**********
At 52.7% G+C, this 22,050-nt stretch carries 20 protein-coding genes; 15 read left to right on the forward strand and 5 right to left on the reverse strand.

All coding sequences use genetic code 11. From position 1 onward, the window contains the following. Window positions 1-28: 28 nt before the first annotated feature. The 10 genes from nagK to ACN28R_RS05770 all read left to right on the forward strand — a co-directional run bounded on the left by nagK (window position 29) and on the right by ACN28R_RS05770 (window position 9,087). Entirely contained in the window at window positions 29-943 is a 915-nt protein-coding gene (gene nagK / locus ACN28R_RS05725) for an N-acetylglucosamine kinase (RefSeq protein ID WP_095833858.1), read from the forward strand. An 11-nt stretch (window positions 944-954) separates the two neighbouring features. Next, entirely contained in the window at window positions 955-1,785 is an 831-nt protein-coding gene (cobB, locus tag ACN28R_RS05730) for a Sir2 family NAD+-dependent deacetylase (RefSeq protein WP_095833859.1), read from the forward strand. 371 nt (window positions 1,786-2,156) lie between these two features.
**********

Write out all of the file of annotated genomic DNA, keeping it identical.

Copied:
At 52.7% G+C, this 22,050-nt stretch carries 20 protein-coding genes; 15 read left to right on the forward strand and 5 right to left on the reverse strand.

All coding sequences use genetic code 11. From position 1 onward, the window contains the following. Window positions 1-28: 28 nt before the first annotated feature. The 10 genes from nagK to ACN28R_RS05770 all read left to right on the forward strand — a co-directional run bounded on the left by nagK (window position 29) and on the right by ACN28R_RS05770 (window position 9,087). Entirely contained in the window at window positions 29-943 is a 915-nt protein-coding gene (gene nagK / locus ACN28R_RS05725) for an N-acetylglucosamine kinase (RefSeq protein ID WP_095833858.1), read from the forward strand. An 11-nt stretch (window positions 944-954) separates the two neighbouring features. Next, entirely contained in the window at window positions 955-1,785 is an 831-nt protein-coding gene (cobB, locus tag ACN28R_RS05730) for a Sir2 family NAD+-dependent deacetylase (RefSeq protein WP_095833859.1), read from the forward strand. 371 nt (window positions 1,786-2,156) lie between these two features.